News that Rep. Darrell Issa (R-Calif.) had twice been accused of car theft first surfaced — if anyone was paying attention — back in 1998, when he was a political neophyte vying for the Republican Senatorial nomination in California.
News that Issa had been accused of stealing a car on a third occasion was first published in the San Francisco Chronicle late last month, as the second-term Congressman led the charge to recall California Gov. Gray Davis (D) and win the state’s top job for himself.
“A new guy comes into town, people want to know about him,” shrugged Bob Mulholland, a consultant to the California Democratic Party. “So a lot of newspapers are making a lot of phone calls.”
Republicans and recall supporters, however, believe it is Democratic political operatives and other Issa allies who are dropping dimes in a conspiracy to derail the recall locomotive — and ruin Issa.
In recent weeks, California voters have learned about the three times Issa was accused of car theft — all of which were dismissed or forgiven.
Twice he was arrested, but charges were later dropped. A third time, when Issa was in the Army, a superior officer accused him of stealing a car, but no disciplinary action was taken.
But voters have also read articles about Issa’s hard-nosed — some would say questionable — business tactics as he built a multimillion dollar car alarm company.
They have been reminded that he once faced an illegal weapons charge. They have seen a political cartoon depicting him as a jail bird trying to break into a car. They have read about how Issa audaciously jump-started the foundering recall movement two months ago to feed his own insatiable ambition.
And they have heard Issa described, by Davis himself on CNN, as “a right-winger.”
“Gray Davis has only one play in his playbook and that’s to try to destroy his opponents,” fumed former California Assemblyman Howard Kaloogian (R), chairman of the Recall Gray Davis Committee, one of the groups working with Issa to get the recall on the ballot.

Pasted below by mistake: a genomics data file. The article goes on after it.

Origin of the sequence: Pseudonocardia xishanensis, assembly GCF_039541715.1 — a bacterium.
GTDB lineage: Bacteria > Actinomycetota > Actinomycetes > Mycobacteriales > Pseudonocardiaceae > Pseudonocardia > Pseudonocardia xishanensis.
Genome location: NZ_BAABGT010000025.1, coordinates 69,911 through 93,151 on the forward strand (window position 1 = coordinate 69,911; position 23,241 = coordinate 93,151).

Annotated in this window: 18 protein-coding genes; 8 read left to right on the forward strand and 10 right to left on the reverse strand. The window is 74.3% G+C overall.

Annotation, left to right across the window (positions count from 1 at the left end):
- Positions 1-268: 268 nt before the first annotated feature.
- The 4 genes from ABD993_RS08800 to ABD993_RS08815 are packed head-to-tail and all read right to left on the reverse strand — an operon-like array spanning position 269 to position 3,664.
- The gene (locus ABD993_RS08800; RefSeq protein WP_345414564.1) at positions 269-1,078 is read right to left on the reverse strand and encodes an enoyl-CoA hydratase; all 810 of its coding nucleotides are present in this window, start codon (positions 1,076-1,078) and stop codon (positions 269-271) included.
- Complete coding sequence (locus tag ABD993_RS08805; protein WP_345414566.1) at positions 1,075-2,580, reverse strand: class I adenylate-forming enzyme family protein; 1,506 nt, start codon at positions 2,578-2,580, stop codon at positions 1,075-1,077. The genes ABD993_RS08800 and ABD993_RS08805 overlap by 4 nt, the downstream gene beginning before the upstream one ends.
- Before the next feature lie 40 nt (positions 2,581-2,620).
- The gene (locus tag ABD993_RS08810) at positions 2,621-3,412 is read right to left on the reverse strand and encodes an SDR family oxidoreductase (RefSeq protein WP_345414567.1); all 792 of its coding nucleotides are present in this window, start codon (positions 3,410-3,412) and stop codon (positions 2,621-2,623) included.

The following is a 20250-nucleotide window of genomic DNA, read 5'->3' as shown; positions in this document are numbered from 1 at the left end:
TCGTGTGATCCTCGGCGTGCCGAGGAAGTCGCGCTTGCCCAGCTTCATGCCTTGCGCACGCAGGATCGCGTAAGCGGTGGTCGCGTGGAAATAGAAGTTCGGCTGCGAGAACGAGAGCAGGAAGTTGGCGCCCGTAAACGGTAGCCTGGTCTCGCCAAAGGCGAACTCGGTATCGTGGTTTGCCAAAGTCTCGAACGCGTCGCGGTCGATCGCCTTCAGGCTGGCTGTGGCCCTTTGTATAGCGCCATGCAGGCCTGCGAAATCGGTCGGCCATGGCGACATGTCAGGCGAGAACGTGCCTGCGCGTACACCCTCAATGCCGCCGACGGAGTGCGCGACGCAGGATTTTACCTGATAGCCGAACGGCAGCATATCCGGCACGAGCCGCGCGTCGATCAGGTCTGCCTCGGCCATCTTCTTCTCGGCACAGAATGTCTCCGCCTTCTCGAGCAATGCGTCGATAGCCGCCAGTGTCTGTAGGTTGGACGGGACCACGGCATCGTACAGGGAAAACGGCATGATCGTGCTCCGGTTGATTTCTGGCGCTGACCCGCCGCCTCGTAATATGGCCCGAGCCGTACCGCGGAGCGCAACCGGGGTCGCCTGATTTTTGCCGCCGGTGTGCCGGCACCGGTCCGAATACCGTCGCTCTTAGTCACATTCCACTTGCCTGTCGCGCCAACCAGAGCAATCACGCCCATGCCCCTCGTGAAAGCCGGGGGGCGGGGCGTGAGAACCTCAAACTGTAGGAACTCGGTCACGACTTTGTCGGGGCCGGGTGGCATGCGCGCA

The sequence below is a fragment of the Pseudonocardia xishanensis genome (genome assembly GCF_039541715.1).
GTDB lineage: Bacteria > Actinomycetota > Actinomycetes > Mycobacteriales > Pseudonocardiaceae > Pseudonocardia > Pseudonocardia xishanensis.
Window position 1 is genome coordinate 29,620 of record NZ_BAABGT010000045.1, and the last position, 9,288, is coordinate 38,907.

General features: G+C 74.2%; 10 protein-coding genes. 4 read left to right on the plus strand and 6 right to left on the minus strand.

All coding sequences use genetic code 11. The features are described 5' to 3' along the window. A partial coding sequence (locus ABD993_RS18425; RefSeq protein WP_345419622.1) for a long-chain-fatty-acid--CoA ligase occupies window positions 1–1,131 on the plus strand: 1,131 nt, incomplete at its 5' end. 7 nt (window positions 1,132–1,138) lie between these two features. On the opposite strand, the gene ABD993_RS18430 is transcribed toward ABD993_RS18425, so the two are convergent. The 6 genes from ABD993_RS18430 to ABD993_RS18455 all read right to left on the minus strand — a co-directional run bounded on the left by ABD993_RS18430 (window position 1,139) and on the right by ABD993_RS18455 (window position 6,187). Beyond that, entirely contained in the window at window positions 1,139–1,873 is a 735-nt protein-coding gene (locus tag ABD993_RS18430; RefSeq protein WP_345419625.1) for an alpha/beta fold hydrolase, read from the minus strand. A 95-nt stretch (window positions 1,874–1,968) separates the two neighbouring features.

To the charges of a coordinated effort, Davis allies more or less plead guilty.
“It makes sense to target Darrell Issa because he is the one writing the checks,” said Carroll Wills, a California union official and spokesman for Taxpayers Against the Governor’s Recall. “He did that because he wants to be governor and figures that a low-turnout special election is the only way to accomplish it. He’s way out of the mainstream of the California electorate.”
One Golden State Democratic operative said opposition research had unearthed the information about the third car-theft incident as far back as 1998, but the incident never came to light once it became apparent that Issa was not going to be the 1998 Republican Senate nominee.
And Mulholland insisted that it isn’t only Democrats who are digging up dirt on the Congressman.
“The untold story is, in many cases we work with Republicans,” he said. “They have their own family fights. … There’s an awful lot of Republican leaders around the state who are gasping about the new leader of the Republican Party, Darrell Issa.”
This much is certain: As the recall advocates close in on their goal of obtaining the necessary petition signatures to force a vote — perhaps as early as October — the public focus has shifted from Davis and his inability to tame a staggering $38 billion budget deficit to the obscure 49-year-old Congressman from San Diego County who bought his way into politics a few short years ago.
The question is whether all the scrutiny of Issa’s brushes with the law and take-no-prisoners business style are hurting the recall — or Issa’s bid to replace the embattled Davis as governor.
Recall Rolls On
The answer to the first part of the question is an emphatic no. Advocates need to collect 900,000 signatures of California voters to put the measure on the ballot; as of Tuesday night, organizers said they were halting their collection and were ready to turn in more than 1.5 million signatures to state elections officials.
“Voters of California are very angry at Gray Davis, [for] his failure on the budget,” said Sal Russo, a recall organizer and California consultant who ran the campaign of Davis’ 2002 Republican challenger, businessman Bill Simon. “That anger is so strong, I have not in my 37 years in California politics seen anything so strong since Proposition 13 in 1978. … So people are not going to fall for Gray Davis’ character assassinations of Darrell Issa.”